Doctors say “Let’s treat the highs first.” I don’t trust them.
I feel exceptionally creative, powerful both physically & mentally. And, oddly spiritual. That to me is the best part. I can read the signs of the universe.
But this phase transitions into a paranoia where I think my doctors are conspiring against me, and the entire world is my enemy.
It is a constant battle because the highs bring out the best in me but the lows are my enemy. I know they are both liars, and still they are not.
Unhealthy high horse of self-righteousness, over-confidence, grandiosity and detachment from reality. The racing, obsessive yet beautiful ideas but that incoherent pressured speech… where they get lost and so does everyone around me. Those profound conversations, my creative hunger! Am I making the best speech?
Things I never said before, things I have never ever heard. “So profound” my friends would say, but my poor luck “what, what did I just say?!”
lost in a memory fog, I am stuck in the middle of the best version of myself and the worst one.
The bickering breaks me down. In my darkest moments, I fear the most, I see my universe collapse, and the signs fade ... no matter how much I stretch my arms.
And then the whole sky comes down falling on me. And, for some strange reason, that sky is grey and dark and awfully quiet around me. The tunnel vision, it is surreal.
And then, it grasps me in its arms, but it doesn’t want me to know what ‘it’ is. The anxiety feels like a gremlin sitting on my shoulder, whispering lies in my ears every moment of the day. But then the gremlin leaves. I just feel awfully lonely.
The memory of my high-self is what keeps me going. I believe in all my dreams, hopes, and thoughts that were racing in my mind, and I pray I will remember them.
I know now, from the help of my same therapists, doctors, and the loving community, that this is no illness. This is as humanly as possible I can respond to the miracles and trials of life.
there is help. there is hope. But wouldn't it be amazing to seize that just crazy enough moment forever?
Heck yeah! Here’s where I start. I sleep! Tired or not, depressed or not, my deep sleep is the place I start. Self-care, boundaries, and rest. I don’t need to earn, they are the natural states I was ripped off of.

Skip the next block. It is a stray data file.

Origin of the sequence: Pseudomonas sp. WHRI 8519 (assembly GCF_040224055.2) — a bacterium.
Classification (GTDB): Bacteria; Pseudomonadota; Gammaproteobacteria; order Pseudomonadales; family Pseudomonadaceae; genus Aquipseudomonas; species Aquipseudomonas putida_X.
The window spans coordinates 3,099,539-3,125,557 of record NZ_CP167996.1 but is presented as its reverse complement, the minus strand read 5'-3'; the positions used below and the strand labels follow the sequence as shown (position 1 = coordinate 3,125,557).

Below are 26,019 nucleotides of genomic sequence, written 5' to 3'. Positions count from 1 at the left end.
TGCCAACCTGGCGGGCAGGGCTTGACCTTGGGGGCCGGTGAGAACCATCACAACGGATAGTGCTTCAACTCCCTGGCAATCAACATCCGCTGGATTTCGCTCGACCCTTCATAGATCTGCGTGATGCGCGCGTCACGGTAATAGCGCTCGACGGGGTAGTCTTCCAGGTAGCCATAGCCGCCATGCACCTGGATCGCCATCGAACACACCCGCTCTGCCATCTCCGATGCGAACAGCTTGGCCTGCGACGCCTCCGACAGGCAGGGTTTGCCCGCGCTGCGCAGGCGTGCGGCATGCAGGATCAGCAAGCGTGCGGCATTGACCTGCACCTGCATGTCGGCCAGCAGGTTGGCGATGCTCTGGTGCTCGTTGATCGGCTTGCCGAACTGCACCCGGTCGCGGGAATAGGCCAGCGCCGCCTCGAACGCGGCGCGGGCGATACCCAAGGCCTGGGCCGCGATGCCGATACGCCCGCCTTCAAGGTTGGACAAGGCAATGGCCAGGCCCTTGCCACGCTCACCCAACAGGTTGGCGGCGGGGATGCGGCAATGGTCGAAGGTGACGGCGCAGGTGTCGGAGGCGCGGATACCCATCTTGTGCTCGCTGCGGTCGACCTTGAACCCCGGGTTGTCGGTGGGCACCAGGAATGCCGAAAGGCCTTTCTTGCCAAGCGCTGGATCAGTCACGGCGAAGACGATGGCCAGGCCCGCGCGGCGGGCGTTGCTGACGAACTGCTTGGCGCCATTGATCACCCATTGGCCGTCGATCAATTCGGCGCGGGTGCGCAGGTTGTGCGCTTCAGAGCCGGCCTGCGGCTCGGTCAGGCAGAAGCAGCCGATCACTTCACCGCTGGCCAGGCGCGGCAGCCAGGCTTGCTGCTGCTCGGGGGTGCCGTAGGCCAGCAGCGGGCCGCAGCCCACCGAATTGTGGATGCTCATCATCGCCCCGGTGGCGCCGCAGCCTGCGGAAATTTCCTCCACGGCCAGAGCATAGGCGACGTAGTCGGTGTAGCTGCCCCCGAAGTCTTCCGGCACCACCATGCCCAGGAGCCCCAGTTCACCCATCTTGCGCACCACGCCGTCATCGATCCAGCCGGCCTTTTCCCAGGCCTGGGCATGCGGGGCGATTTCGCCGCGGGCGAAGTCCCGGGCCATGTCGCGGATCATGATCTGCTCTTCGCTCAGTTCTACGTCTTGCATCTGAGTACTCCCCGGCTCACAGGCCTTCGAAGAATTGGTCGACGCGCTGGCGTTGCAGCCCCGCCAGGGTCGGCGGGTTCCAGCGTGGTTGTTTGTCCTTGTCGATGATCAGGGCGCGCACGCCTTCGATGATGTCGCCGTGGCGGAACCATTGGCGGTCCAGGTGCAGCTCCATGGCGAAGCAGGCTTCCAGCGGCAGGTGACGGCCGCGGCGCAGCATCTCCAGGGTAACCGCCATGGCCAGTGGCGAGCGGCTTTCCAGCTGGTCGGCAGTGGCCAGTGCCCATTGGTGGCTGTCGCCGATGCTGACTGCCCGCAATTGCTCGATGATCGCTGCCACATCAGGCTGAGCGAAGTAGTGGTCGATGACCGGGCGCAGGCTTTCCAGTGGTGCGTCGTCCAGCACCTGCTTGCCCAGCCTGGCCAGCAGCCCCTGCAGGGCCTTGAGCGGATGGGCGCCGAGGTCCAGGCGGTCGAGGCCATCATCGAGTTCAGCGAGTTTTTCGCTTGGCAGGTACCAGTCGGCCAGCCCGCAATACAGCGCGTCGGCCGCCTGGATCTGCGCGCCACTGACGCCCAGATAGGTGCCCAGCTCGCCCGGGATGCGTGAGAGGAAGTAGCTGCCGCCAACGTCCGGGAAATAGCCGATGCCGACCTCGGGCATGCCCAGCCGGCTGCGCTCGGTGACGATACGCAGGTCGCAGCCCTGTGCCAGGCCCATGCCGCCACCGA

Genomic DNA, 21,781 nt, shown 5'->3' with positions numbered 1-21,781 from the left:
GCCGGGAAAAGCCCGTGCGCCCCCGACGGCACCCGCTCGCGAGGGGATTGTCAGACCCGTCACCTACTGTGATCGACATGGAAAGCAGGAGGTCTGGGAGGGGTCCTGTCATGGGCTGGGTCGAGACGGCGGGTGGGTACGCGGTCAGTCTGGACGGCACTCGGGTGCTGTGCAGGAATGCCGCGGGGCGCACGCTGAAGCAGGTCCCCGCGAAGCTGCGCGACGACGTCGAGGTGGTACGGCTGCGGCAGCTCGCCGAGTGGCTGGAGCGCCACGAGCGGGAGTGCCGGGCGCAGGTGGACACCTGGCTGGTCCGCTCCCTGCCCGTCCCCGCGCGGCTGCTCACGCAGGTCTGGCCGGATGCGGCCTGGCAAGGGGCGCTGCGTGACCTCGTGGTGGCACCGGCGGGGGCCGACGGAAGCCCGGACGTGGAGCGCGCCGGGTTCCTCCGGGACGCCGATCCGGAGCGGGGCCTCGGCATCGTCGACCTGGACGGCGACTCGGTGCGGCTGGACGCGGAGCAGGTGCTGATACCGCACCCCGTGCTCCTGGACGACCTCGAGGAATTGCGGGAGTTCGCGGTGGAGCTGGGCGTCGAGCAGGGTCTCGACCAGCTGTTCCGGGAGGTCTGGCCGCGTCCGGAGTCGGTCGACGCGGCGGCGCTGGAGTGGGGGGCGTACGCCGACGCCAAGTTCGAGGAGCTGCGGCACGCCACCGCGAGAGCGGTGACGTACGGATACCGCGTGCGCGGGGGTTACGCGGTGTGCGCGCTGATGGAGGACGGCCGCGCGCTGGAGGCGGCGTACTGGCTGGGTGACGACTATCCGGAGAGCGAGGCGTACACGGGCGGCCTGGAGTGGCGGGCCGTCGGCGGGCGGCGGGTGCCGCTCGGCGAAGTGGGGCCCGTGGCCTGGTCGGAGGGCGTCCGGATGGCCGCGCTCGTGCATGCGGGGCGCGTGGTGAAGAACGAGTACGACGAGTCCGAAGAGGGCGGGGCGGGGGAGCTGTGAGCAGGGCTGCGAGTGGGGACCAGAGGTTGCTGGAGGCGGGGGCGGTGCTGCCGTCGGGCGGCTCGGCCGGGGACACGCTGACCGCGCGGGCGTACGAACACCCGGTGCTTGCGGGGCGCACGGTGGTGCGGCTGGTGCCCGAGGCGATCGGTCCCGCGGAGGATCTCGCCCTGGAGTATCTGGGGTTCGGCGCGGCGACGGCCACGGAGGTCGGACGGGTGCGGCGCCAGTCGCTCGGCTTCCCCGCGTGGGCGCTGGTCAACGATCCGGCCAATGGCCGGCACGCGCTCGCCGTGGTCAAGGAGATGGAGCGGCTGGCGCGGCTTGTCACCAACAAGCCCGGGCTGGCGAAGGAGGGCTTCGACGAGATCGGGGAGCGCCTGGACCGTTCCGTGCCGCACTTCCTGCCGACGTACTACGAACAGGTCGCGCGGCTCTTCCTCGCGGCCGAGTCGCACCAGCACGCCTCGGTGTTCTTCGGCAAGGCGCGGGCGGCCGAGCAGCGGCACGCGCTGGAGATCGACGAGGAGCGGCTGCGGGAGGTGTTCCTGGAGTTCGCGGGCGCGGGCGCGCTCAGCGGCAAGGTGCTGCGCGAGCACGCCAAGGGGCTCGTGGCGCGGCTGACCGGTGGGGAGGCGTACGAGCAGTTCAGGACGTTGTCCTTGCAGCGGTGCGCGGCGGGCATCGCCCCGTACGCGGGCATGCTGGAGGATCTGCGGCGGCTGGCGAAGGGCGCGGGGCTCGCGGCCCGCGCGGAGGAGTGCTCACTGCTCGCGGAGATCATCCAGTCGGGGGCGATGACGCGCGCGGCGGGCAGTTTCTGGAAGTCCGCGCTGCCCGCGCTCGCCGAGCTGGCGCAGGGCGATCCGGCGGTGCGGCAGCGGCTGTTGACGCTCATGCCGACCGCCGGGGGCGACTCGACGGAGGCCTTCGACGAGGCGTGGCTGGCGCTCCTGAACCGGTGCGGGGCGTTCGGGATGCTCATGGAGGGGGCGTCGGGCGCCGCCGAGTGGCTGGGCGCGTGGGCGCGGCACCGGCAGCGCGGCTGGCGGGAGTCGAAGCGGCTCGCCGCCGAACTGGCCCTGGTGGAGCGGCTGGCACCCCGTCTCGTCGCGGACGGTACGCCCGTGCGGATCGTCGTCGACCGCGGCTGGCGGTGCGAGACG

I don’t call myself manic for my great ideas. I own my brilliance. But I pick them one by one and contain myself with discipline and ask for help when I want. I am beyond those checklists of symptoms and the labels been put on my every action.
I speak up, stand up for myself and do the same for everyone.
“I carefully listen to the joys and waves of laughter and the cries of those who had been silent for a while as I march on. Those ‘silenced’ will roar one day to their glory, and in their roar, the stigmatic words of hate, judgment, and despise will fade.”
I know it’s a swing so come join me, why not!
My lows are mine, my highs are too. Going so deep in my life would be impossible, if it weren’t for this Bipolar Disorder we call.
What if I am just wired differently, like so many are. My anxiety is my yearning, my depression is my cry for rest, my mania is my higher-self. All this magic is real…as real it could be.
And even if it is an illusion, it is a lucky one.
P.s. stepping out of my comfort zone into the comedy zone.
My biggest inspiration is Tim Ferriss who flipped his bipolar into learning everything he could do. One thing he said that stuck with me: if you want something new don't go after what's already created. Create something YOU need the most. For me, I stepped out of my comfort zone and onto the stage. I stood up and started making jokes about being bipolar. My mother couldn't stop laughing nor could the audience. But this was as much for me as it was for them, if not more so. I hope you enjoy.